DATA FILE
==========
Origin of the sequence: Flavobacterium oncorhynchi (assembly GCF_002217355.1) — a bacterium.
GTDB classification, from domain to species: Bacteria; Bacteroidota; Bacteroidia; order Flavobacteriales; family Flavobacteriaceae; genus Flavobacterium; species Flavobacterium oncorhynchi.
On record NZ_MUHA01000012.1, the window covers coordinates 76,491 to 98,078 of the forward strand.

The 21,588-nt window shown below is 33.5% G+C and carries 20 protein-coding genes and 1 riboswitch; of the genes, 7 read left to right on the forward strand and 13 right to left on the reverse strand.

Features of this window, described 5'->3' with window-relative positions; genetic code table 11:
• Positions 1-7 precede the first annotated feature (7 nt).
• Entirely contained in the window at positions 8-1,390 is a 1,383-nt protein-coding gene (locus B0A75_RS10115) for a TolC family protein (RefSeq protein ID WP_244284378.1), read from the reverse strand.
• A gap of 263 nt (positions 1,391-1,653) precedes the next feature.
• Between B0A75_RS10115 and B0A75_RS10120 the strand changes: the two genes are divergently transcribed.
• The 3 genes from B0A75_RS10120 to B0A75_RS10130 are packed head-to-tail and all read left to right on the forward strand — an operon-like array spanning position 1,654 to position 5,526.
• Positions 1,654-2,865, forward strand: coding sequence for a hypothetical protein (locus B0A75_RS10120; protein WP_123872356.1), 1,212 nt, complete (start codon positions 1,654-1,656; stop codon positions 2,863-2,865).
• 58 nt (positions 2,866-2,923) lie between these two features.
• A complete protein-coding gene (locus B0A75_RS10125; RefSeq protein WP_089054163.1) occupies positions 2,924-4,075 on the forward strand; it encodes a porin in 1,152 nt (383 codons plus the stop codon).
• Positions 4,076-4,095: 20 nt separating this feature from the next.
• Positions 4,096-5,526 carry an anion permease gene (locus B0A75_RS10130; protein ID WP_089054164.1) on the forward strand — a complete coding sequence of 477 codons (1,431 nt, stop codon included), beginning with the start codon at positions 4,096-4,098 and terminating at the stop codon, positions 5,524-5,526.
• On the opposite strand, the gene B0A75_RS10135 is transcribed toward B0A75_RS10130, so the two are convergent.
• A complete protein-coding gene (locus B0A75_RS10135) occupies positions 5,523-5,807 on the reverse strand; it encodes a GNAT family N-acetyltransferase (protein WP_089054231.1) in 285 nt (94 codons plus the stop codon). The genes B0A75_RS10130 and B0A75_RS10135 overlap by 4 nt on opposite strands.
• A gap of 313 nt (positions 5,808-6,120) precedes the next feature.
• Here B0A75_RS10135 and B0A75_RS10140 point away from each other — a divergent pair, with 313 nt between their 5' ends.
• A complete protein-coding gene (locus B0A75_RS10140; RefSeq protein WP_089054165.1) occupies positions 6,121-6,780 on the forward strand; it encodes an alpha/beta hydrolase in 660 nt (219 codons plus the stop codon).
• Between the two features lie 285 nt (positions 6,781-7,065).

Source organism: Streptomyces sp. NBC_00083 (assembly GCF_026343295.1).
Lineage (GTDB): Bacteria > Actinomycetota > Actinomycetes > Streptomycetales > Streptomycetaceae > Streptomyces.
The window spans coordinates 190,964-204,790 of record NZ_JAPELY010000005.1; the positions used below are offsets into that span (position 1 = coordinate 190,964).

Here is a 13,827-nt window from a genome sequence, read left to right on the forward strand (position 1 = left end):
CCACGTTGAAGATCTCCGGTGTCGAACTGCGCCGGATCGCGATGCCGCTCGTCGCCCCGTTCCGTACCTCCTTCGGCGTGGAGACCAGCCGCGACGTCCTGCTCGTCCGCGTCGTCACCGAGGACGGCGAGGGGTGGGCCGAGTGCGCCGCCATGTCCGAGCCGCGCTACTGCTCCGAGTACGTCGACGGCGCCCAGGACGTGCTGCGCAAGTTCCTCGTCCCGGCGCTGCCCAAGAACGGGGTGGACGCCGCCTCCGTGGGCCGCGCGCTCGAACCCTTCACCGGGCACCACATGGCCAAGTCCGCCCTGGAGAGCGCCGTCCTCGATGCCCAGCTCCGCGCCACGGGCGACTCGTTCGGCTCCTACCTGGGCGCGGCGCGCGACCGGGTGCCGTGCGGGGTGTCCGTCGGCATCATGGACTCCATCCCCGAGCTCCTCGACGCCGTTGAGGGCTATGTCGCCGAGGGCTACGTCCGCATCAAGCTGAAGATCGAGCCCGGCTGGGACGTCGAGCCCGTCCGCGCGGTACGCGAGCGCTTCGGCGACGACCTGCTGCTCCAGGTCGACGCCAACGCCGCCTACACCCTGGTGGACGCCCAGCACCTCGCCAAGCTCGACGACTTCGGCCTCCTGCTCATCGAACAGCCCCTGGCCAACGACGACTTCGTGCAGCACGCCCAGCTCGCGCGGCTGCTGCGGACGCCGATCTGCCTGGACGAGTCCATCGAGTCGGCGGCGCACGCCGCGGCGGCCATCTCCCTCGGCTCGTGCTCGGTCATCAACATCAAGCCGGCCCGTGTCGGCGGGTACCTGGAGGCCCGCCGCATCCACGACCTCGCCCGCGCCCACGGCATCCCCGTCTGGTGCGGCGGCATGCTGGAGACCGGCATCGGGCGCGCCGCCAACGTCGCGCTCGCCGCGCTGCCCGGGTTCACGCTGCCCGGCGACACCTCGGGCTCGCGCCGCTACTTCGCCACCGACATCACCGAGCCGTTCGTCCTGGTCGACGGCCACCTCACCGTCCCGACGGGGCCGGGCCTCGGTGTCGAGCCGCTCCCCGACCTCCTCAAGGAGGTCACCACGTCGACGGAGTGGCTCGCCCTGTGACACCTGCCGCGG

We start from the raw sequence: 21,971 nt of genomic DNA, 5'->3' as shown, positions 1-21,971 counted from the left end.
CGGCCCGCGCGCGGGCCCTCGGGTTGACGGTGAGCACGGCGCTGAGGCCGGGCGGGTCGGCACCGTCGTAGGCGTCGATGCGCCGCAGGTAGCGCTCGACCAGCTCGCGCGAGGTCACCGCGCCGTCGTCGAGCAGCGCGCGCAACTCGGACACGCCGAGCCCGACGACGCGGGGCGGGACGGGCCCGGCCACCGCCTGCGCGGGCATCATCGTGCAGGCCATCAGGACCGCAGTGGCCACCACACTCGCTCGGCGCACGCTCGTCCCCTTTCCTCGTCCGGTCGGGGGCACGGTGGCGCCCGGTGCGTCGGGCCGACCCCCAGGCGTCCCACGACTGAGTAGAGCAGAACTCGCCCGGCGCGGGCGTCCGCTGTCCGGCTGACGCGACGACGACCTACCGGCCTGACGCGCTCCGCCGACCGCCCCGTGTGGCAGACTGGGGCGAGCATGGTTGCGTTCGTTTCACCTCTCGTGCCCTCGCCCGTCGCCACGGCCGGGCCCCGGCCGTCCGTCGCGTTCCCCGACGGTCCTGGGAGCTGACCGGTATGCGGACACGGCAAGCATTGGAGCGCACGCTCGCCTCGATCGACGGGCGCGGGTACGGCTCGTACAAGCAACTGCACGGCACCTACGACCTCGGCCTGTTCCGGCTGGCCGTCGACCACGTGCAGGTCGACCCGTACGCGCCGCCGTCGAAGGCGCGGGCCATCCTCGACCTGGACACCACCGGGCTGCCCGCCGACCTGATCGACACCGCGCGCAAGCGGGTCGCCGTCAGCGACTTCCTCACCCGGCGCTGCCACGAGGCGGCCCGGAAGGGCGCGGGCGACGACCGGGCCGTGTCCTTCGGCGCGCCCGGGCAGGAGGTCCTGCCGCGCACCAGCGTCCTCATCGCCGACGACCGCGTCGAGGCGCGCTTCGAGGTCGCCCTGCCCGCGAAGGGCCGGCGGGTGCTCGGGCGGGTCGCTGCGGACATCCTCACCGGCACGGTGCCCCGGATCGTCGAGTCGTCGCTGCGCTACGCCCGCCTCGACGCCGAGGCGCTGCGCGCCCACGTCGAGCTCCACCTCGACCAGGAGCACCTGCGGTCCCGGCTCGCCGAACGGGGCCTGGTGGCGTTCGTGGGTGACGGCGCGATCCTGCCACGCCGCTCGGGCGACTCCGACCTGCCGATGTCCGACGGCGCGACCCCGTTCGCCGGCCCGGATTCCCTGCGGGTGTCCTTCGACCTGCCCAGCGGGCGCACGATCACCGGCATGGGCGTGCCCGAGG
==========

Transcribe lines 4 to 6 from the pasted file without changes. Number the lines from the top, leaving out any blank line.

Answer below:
The 21,588-nt window shown below is 33.5% G+C and carries 20 protein-coding genes and 1 riboswitch; of the genes, 7 read left to right on the forward strand and 13 right to left on the reverse strand.

Features of this window, described 5'->3' with window-relative positions; genetic code table 11:
• Positions 1-7 precede the first annotated feature (7 nt).